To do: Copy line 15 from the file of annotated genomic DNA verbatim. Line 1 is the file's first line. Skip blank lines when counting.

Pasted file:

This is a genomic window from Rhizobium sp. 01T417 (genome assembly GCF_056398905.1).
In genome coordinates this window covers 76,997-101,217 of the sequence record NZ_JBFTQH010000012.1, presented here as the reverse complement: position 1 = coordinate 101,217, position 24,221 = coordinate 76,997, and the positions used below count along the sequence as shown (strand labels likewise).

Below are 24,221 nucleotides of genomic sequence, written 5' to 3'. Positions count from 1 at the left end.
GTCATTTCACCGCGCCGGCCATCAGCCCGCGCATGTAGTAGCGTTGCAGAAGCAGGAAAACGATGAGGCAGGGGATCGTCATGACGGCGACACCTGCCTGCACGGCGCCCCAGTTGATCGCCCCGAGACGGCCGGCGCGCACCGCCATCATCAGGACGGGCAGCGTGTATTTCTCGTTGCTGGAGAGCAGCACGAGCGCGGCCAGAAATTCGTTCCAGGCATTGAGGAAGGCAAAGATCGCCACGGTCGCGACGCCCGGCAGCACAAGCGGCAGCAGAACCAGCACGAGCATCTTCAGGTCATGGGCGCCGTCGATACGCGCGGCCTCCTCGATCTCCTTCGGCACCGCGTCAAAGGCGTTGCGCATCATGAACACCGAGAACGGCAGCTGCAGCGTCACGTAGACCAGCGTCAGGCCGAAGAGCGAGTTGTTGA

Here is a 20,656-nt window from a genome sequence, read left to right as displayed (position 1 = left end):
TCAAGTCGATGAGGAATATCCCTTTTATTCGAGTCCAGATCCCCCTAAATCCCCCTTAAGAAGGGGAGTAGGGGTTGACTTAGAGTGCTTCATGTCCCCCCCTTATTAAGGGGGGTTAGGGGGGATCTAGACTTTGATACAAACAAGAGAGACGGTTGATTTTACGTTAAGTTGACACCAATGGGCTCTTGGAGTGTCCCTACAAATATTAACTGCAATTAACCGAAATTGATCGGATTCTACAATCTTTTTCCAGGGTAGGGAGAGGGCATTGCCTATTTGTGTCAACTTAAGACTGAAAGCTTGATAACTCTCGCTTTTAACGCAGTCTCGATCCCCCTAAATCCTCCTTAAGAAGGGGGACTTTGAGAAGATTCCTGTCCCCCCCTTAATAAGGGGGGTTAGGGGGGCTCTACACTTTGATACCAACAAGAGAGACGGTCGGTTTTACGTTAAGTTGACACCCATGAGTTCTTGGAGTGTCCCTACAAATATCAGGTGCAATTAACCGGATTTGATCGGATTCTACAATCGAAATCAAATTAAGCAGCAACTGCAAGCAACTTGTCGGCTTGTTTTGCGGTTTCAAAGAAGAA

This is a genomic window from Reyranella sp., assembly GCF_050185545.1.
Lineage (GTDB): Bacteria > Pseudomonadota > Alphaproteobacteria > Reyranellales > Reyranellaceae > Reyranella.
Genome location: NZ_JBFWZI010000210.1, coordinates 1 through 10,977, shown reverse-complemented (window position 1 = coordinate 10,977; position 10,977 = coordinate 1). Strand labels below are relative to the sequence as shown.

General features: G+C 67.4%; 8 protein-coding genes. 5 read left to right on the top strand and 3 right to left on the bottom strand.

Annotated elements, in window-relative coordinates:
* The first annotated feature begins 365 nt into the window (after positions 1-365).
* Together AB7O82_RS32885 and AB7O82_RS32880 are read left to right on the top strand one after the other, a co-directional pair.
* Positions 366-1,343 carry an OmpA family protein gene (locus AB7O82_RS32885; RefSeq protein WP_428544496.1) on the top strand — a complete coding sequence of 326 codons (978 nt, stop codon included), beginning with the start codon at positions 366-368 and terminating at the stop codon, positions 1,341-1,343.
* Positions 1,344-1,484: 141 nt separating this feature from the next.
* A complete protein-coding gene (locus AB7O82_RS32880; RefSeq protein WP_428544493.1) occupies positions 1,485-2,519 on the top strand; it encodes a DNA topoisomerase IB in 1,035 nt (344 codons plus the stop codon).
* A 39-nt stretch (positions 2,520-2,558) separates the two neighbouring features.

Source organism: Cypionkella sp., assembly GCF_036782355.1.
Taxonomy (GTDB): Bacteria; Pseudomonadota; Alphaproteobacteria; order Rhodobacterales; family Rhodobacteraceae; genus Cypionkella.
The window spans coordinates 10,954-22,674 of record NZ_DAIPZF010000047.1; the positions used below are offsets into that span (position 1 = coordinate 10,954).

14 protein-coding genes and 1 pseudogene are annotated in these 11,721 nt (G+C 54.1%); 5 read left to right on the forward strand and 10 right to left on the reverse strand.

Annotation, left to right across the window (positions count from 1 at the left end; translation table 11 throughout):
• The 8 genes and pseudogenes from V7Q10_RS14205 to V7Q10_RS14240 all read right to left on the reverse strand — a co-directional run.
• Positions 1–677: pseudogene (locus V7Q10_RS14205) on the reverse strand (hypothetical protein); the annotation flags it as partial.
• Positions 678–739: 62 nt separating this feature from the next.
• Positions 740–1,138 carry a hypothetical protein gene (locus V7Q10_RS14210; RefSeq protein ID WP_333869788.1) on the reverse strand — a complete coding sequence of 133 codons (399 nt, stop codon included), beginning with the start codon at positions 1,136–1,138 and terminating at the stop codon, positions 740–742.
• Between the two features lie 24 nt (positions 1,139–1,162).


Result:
* Positions 1,344-1,484: 141 nt separating this feature from the next.